The two areas that I am focusing on right now are our inside bend to the left and our canter departures. It's not that these things are terrible, but I know that if I can polish them up a little bit, we'll have a better chance of improving our scores.
Speedy has been giving me better and better work each day. I'm trying to ride him three or for days in a row with three days off in between. Sydney would flip out with that schedule, but it works well for Speedy. For the past few days I've been working really hard on the inside bend which led to a pretty big AHA moment for both Speedy and me.
He was really stiff on Saturday morning to the left. To the right, I was delighted with how solidly he was on the outside rein. He was practically floating around the arena. We had a perfectly elastic connection that was everything you want it to be.
As we did the working trot 1-loop from M to F, which has two right bends with a left bend in the middle, I giggled in sheer delight. He stayed connected throughout the loop with clear and consistent bend throughout. I could feel his ribcage shift as I asked for the left bend and then shift again for the right bend.
And then we changed directions.
Instead of making the loop, I focused on ten-meter circles and really put my spur on. He immediately shifted his ribcage and started stepping under with the inside hind leg. As soon as I felt the bend, I put him on the rail and did a series of very short, shallow loops down the long side. Basically we took just two or three strides on a left bend and then switched for two or three strides to a right bend and then back to the left. When we got to the short side, I pushed him deep into the corner, trot passed C, and then pushed him deep into the next corner on a left bend. We then repeated the series of shallow loops down the opposite long side.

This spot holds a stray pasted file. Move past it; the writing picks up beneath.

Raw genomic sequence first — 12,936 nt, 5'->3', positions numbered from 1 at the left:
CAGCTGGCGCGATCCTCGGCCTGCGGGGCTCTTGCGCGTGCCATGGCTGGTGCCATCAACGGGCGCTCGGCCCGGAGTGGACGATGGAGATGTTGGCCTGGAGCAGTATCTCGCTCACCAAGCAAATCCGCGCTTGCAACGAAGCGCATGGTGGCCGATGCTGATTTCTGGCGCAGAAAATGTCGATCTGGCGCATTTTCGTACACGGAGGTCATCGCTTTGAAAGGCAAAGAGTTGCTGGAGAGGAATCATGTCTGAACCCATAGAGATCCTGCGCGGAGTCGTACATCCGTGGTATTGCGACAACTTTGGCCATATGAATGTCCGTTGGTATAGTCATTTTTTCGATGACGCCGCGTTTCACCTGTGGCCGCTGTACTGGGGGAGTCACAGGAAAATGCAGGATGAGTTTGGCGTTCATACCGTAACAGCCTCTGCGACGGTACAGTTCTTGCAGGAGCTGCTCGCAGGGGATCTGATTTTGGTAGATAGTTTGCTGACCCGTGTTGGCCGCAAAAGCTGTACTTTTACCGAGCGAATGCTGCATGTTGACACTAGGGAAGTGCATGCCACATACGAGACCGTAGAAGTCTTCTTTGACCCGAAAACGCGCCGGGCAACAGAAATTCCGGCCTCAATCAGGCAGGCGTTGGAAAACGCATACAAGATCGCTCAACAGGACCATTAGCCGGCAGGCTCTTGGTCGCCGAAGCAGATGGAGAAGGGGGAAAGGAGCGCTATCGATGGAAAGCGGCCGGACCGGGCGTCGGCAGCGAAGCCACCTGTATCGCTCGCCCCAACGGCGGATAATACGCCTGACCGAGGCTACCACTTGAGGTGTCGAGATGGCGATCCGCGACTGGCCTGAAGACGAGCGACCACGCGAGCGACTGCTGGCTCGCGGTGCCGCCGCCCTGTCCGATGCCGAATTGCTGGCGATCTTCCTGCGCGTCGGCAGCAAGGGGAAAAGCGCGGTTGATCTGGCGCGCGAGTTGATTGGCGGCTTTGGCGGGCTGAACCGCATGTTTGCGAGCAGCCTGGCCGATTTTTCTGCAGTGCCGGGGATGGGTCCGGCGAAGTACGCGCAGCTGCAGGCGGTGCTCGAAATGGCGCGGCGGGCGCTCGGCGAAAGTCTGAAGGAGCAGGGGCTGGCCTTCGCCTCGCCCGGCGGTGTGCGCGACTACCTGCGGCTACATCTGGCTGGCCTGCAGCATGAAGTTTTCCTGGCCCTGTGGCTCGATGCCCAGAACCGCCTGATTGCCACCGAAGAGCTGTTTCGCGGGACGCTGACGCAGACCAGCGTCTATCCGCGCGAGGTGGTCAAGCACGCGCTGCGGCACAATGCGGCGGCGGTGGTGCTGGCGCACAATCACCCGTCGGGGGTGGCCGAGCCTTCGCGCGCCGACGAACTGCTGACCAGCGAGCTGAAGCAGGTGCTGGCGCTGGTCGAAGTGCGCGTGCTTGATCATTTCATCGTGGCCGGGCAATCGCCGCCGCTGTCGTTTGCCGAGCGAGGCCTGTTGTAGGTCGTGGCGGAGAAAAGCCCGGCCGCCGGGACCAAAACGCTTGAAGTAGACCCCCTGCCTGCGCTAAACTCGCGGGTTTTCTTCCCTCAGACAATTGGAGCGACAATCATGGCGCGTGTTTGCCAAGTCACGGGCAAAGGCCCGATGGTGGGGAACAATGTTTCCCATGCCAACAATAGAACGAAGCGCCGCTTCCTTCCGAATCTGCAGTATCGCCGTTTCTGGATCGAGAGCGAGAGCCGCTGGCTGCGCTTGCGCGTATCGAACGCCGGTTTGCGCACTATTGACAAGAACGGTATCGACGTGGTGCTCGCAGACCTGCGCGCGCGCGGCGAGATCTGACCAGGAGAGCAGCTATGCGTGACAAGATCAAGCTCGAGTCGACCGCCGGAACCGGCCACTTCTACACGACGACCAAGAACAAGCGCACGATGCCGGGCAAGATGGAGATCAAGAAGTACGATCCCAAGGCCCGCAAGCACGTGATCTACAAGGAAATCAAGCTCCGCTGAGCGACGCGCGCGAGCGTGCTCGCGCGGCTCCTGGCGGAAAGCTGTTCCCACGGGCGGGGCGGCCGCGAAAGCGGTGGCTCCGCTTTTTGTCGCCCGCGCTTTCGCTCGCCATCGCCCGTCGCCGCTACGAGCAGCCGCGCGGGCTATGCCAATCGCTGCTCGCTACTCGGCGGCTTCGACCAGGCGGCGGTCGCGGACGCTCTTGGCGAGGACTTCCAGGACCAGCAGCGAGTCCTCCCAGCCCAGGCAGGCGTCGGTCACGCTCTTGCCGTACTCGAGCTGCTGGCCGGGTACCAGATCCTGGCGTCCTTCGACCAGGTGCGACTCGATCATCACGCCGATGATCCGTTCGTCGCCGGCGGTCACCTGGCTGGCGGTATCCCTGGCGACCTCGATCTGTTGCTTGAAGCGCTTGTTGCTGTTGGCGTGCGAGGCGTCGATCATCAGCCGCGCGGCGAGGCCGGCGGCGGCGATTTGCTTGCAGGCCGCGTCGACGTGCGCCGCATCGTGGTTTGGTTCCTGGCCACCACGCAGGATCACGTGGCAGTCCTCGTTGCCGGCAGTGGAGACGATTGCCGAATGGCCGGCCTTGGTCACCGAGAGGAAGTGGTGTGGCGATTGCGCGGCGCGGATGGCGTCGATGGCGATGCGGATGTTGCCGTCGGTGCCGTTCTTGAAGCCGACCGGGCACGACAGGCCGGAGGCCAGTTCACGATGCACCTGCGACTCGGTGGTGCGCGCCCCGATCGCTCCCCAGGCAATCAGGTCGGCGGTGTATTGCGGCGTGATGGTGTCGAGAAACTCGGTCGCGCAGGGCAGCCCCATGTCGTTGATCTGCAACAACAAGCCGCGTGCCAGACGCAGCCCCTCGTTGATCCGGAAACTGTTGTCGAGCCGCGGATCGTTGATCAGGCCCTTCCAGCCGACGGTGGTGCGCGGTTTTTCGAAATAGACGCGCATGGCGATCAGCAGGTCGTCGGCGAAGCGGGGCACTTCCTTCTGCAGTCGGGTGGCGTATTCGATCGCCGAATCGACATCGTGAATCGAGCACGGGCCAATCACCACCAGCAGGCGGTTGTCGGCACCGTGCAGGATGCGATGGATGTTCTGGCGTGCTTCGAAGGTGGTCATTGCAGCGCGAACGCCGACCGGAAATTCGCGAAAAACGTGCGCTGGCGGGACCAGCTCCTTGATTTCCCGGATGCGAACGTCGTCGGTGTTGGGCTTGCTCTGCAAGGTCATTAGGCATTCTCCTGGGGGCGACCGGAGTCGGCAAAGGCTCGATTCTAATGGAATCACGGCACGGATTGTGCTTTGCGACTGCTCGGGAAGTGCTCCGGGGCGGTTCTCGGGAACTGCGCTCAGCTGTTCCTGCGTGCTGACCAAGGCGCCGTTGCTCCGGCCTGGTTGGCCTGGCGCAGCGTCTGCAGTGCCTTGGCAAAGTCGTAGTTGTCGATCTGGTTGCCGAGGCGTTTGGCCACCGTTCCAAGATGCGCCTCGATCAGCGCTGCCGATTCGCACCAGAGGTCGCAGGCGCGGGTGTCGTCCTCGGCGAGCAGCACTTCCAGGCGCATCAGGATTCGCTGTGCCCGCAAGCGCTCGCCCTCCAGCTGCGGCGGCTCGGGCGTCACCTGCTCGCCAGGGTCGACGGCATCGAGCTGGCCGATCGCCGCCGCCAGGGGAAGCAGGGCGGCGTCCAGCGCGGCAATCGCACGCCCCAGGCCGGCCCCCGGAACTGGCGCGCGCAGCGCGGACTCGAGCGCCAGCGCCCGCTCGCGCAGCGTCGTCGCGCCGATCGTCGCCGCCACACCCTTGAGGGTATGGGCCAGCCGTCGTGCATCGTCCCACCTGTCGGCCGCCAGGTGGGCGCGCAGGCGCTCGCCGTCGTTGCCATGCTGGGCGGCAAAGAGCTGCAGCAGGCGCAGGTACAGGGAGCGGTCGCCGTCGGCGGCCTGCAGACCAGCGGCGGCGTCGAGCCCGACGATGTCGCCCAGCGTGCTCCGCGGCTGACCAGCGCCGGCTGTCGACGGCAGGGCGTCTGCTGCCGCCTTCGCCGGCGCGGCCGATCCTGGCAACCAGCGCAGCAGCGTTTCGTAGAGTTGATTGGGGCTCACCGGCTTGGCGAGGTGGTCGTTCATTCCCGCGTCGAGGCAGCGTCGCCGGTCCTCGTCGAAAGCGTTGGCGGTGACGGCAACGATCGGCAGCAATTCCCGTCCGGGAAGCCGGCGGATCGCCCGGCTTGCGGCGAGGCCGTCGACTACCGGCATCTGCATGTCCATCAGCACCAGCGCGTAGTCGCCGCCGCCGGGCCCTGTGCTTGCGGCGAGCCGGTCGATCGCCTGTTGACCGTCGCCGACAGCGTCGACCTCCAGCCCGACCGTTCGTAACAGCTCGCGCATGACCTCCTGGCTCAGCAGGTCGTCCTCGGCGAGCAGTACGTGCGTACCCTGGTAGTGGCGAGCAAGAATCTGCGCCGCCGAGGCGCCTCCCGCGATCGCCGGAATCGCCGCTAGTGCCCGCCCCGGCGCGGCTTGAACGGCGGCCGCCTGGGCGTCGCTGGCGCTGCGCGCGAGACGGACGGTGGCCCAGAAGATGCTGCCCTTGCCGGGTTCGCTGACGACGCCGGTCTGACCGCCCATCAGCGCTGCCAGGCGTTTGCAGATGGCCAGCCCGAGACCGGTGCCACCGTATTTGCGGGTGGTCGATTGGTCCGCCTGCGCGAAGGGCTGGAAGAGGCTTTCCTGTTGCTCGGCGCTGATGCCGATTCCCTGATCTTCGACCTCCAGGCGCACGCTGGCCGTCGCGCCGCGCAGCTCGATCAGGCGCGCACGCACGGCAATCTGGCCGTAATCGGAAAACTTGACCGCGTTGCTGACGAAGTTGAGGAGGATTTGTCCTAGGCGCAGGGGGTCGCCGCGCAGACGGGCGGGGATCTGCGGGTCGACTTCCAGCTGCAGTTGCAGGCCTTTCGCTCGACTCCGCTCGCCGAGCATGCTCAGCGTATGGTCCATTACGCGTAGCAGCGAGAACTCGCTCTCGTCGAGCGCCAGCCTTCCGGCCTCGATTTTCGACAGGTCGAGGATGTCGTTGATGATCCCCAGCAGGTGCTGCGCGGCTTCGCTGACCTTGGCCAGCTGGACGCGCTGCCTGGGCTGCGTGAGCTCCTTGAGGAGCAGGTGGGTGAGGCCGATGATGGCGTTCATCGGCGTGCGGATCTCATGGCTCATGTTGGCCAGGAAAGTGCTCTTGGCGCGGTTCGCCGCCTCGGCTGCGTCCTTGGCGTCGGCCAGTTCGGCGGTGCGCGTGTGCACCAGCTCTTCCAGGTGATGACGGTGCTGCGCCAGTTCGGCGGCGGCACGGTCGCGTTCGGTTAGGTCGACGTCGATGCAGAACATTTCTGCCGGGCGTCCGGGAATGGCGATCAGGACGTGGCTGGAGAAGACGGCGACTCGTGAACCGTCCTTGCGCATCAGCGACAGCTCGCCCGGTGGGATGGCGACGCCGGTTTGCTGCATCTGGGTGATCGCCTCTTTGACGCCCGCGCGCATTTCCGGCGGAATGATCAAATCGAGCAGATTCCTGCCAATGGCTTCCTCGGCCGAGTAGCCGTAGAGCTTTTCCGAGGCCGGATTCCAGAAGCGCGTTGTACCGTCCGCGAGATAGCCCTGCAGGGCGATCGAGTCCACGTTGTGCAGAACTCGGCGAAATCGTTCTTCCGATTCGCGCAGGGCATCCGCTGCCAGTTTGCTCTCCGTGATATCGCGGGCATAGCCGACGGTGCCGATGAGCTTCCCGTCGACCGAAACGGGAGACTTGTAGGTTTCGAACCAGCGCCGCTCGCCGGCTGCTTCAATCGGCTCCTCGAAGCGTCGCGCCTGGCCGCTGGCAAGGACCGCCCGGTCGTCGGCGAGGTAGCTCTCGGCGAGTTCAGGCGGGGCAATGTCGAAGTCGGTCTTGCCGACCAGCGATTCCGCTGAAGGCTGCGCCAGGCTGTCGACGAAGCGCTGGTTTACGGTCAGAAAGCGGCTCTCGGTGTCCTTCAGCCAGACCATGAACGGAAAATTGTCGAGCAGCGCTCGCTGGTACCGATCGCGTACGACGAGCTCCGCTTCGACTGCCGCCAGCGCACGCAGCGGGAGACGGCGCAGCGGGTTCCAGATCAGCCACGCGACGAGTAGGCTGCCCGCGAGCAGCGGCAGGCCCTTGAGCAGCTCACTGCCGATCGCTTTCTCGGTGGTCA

By then, I could really feel him changing the bend through his body so I gave him a walk break. When I shortened my reins again to continue working, he flicked his ears at me lifted his withers and walked into a very collected canter. Since he had caught me by surprise, I immediately stepped into my outside stirrup to keep him in a trot. In the next moment, after it was too late, I realized that I should have just ridden through that perfect canter departure.
Either way, it didn't matter because the trot that he gave was the best trot he has ever offered. He was on springs. I rode his unbelievably generous offering on a 20-meter circle, turned up centerline, and asked for a halt. While I wanted to school more loops, I knew it was the right moment to quit. I wanted him to feel proud of himself and successful in his work, so I let him finish on a really high note.
We're both getting better and better. I am actually really looking forward to the championship show. While winning would be fabulous, just getting this kind of work from my boy is reward enough.
Oh … so what was the AHA moment? Well, two things actually. The first was that I was actually able to identify the problem quickly and had a solution (ten-meter circles with my spur). The second was that I had another way to address the difficulty of changing the bend - the mini loops.
Recognizing what is going wrong, and knowing how to fix it, really helps build my confidence. That problem/solution cycle tells me that I do know what I am doing, at least some of the time.